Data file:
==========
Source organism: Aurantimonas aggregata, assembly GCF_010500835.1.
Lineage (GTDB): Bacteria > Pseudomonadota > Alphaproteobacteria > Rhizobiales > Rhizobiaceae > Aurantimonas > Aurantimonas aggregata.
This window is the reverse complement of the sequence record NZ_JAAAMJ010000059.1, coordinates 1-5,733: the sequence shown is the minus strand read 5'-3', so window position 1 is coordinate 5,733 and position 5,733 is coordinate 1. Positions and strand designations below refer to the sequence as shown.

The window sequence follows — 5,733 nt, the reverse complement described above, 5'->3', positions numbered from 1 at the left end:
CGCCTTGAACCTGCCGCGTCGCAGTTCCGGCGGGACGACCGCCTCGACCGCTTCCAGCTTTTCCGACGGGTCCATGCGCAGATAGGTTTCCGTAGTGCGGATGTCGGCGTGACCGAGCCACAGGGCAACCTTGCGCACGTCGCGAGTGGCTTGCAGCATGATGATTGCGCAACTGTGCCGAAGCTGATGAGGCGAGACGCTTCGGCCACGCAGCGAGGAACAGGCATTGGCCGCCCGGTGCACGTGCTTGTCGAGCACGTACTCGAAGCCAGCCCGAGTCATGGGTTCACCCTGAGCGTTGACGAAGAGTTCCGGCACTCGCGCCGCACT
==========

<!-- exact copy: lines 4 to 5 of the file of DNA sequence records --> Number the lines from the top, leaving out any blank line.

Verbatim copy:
The window sequence follows — 5,733 nt, the reverse complement described above, 5'->3', positions numbered from 1 at the left end:
CGCCTTGAACCTGCCGCGTCGCAGTTCCGGCGGGACGACCGCCTCGACCGCTTCCAGCTTTTCCGACGGGTCCATGCGCAGATAGGTTTCCGTAGTGCGGATGTCGGCGTGACCGAGCCACAGGGCAACCTTGCGCACGTCGCGAGTGGCTTGCAGCATGATGATTGCGCAACTGTGCCGAAGCTGATGAGGCGAGACGCTTCGGCCACGCAGCGAGGAACAGGCATTGGCCGCCCGGTGCACGTGCTTGTCGAGCACGTACTCGAAGCCAGCCCGAGTCATGGGTTCACCCTGAGCGTTGACGAAGAGTTCCGGCACTCGCGCCGCACT